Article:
January proved to be an eventful month; after a strong start, culminating in the signing of the phase one deal between the US and China.
2019 was a bumper year for equity markets and December was no exception.
October delivered another positive month for global markets, with global equities rising and bond yields inching higher.
Global markets were once again able to slip into a “goldilocks” phase of accommodative monetary policy and easing trade conflict over September.
July served up more positive returns for investors despite signs of increasing market strain and a weakening global economic outlook.
June was a good one for investors with all major asset classes delivering positive returns and equities recovering from the falls suffered in May.
April continued the positive start to 2019 for investors, with equity markets maintaining their positive momentum.
March brought more good news for investors, with most asset classes again posting positive returns.
Global markets rebounded in January with all developed markets posting positive returns.
Last September marked the 10th anniversary of the collapse of Lehman Brothers, the fourth largest investment bank in the US, and its impact on the world’s investment markets. Ten years on.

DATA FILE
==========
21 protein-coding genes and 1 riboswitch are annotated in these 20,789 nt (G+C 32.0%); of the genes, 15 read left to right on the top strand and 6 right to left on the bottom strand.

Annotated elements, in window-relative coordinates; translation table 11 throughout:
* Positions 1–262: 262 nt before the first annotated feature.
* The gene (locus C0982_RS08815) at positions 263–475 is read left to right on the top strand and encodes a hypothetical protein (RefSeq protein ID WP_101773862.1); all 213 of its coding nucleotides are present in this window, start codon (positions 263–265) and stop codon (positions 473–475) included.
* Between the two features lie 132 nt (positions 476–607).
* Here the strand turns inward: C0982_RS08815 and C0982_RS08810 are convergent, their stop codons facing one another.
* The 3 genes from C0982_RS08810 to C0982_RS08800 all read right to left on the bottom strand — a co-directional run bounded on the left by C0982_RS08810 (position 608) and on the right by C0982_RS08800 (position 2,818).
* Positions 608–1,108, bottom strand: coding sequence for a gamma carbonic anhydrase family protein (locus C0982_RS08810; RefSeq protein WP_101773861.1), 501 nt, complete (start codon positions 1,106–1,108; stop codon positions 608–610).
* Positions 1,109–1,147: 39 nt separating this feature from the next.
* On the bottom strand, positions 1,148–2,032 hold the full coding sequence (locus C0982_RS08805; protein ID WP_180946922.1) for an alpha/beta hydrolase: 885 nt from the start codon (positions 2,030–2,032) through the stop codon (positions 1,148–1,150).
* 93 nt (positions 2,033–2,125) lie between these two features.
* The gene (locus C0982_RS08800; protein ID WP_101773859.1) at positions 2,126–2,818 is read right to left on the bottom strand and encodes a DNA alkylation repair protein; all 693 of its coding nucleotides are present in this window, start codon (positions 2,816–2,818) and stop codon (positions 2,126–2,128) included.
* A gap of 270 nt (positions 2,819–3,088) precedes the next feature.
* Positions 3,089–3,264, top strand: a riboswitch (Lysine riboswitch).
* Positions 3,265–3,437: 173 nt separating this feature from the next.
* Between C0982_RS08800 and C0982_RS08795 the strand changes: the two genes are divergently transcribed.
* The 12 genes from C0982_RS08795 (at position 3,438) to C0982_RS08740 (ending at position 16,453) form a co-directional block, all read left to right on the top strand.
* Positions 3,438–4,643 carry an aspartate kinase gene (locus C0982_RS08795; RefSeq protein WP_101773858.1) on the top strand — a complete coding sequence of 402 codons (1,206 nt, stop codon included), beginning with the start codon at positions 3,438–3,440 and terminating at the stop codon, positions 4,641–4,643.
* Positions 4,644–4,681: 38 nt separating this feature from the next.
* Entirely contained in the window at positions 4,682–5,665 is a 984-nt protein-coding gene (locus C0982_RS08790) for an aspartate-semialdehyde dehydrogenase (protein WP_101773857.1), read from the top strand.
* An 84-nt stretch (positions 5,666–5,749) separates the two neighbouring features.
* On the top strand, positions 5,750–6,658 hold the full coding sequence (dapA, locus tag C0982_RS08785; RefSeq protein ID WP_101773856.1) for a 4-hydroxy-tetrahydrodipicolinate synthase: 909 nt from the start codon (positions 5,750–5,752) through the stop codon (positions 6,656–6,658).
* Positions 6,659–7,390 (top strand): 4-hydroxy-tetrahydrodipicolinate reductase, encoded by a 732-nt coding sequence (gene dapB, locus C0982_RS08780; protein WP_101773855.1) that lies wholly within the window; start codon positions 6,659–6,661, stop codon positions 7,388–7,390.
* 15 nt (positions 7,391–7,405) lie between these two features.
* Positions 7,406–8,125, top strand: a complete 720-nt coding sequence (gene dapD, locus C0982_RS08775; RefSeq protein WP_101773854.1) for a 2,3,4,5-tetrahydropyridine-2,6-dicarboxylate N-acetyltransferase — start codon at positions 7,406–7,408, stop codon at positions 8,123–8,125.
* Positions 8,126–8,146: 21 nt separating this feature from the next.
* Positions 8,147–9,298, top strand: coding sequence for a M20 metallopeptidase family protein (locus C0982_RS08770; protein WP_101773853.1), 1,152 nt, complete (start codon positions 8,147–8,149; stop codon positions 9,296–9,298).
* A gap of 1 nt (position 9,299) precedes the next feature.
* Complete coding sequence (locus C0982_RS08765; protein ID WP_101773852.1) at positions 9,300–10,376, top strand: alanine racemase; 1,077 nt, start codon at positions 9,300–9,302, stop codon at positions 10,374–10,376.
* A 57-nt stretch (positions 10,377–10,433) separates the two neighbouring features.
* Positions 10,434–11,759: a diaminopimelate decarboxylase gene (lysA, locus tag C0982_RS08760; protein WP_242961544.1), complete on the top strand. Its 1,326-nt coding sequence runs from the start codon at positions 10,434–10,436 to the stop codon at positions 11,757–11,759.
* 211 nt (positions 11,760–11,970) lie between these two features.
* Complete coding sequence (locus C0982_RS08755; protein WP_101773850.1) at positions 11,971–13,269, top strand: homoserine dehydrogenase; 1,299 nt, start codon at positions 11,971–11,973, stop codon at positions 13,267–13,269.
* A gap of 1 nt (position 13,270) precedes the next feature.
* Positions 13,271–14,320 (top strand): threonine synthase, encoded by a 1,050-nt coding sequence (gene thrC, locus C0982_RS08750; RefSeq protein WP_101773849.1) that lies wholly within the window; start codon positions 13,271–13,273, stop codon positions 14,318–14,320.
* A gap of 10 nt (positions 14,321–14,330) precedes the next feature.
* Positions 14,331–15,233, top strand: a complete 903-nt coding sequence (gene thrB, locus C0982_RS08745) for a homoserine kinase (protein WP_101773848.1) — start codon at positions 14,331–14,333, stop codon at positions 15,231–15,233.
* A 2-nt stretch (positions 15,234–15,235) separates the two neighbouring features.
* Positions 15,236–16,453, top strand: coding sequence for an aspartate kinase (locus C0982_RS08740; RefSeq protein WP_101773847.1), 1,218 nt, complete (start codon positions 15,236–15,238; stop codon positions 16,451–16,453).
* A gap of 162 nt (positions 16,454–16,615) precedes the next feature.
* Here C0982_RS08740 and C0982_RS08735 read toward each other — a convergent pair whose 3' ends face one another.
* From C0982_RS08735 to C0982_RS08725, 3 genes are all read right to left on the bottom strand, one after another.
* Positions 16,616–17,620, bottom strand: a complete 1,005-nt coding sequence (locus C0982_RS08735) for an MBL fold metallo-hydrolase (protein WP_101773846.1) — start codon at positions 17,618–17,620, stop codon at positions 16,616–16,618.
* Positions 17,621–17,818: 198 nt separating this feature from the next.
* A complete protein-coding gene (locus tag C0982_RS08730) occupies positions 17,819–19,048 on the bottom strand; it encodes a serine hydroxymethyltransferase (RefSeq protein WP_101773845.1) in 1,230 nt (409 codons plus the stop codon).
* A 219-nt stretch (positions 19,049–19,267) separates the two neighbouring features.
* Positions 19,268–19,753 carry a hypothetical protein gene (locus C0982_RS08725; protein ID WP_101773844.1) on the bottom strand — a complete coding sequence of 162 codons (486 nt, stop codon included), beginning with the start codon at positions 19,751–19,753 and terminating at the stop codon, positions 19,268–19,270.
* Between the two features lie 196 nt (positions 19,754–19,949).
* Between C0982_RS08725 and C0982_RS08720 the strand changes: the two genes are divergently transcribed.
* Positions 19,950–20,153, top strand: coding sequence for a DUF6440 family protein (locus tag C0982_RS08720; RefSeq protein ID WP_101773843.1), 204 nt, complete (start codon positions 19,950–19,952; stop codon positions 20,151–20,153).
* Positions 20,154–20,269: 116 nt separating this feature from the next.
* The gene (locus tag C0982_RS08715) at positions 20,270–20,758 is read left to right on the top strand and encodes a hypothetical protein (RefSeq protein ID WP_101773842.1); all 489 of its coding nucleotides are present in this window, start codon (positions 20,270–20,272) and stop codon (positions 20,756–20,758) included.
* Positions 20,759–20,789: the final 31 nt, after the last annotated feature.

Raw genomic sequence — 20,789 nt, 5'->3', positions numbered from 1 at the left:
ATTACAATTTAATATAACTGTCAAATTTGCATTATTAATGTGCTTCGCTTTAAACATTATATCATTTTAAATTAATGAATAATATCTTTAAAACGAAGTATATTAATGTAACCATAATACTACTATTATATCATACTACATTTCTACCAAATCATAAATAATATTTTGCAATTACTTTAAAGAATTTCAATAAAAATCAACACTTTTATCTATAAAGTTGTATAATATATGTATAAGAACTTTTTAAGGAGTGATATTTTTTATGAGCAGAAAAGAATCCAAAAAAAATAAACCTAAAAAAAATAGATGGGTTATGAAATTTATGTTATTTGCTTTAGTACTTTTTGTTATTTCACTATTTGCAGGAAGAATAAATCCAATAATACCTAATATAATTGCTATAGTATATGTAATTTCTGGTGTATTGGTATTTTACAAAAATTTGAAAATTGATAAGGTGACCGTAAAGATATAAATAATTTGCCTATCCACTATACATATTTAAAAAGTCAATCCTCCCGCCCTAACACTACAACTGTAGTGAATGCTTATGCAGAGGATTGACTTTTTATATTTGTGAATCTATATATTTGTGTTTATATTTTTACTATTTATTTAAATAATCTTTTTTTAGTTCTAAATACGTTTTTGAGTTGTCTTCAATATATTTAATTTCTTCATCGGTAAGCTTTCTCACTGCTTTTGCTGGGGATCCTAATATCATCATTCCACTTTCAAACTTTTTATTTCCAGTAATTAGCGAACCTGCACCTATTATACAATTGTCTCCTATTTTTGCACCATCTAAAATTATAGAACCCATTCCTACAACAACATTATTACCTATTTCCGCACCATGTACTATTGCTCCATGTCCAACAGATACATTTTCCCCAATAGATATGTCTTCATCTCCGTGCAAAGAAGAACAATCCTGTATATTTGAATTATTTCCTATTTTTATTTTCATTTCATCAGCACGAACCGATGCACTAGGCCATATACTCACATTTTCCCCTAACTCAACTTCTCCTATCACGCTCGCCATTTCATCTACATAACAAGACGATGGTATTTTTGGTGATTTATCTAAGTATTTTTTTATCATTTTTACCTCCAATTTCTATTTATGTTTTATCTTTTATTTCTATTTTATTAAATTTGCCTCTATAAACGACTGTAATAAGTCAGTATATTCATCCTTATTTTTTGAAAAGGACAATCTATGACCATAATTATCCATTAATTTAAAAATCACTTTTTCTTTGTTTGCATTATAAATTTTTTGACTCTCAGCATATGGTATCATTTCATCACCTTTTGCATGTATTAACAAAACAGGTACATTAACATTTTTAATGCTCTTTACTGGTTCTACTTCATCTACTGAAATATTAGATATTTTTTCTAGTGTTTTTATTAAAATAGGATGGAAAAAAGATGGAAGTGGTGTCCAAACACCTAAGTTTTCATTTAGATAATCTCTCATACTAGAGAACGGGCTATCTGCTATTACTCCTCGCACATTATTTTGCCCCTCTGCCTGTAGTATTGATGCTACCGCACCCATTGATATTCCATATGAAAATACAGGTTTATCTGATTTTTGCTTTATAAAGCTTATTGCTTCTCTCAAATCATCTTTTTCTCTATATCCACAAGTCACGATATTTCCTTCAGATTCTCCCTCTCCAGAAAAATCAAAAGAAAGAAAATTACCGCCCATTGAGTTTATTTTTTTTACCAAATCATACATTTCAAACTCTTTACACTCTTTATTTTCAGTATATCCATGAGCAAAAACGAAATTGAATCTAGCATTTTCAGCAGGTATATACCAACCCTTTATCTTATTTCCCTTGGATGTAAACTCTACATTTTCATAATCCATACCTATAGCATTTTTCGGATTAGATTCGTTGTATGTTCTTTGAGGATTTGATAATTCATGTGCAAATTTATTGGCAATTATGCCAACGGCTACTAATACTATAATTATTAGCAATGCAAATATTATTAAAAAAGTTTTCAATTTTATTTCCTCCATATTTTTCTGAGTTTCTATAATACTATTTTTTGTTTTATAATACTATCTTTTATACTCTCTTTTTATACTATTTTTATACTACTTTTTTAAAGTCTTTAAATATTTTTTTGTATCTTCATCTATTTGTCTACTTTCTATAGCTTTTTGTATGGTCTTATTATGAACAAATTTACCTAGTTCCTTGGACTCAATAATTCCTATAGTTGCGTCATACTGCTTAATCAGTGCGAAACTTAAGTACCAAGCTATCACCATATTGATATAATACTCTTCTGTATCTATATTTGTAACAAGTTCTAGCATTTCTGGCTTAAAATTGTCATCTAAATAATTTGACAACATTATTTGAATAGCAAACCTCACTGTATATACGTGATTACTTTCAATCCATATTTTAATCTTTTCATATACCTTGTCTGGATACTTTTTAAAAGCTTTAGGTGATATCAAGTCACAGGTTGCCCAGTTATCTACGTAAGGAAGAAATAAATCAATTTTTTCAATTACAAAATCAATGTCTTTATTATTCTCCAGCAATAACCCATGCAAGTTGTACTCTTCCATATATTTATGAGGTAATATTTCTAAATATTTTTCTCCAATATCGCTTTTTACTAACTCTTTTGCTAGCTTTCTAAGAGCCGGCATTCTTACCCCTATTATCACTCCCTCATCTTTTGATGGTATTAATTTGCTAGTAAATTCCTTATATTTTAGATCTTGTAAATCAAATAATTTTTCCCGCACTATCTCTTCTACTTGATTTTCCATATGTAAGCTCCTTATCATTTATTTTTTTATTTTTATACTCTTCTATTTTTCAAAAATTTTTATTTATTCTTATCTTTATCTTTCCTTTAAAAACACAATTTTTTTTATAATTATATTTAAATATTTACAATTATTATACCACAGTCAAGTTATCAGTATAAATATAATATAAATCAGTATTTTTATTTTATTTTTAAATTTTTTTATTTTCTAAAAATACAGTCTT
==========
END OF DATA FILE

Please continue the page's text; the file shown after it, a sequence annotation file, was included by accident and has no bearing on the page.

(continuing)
Despite persistent volatility throughout the month, the majority of equity markets across North America and the Pacific clawed backed some of their October losses in November, posting positive returns
October 2018 is being called “the worst month in ten years” after many major global share markets had much of their year to date gains annihilated by another large bout of volatility.
Global equity investors struggled with the uncertainty of ever more ubiquitous trade tensions over the month, although markets still delivered a small positive return in aggregate.
Global markets posted positive returns in aggregate during August.
Positive returns in the US and Australia and falls in Europe, Japan and Emerging Markets over the month, resulted in a relatively flat aggregate return from global share markets in June.
April saw equity markets bounce back from their recent decline, delivering positive returns across all developed economies.
March started on a positive note, bouncing back from losses in February.
Early in February the announcement that the US budget deficit would reach close to US$1 trillion in 2018 aroused fears of inflation and higher interest rates.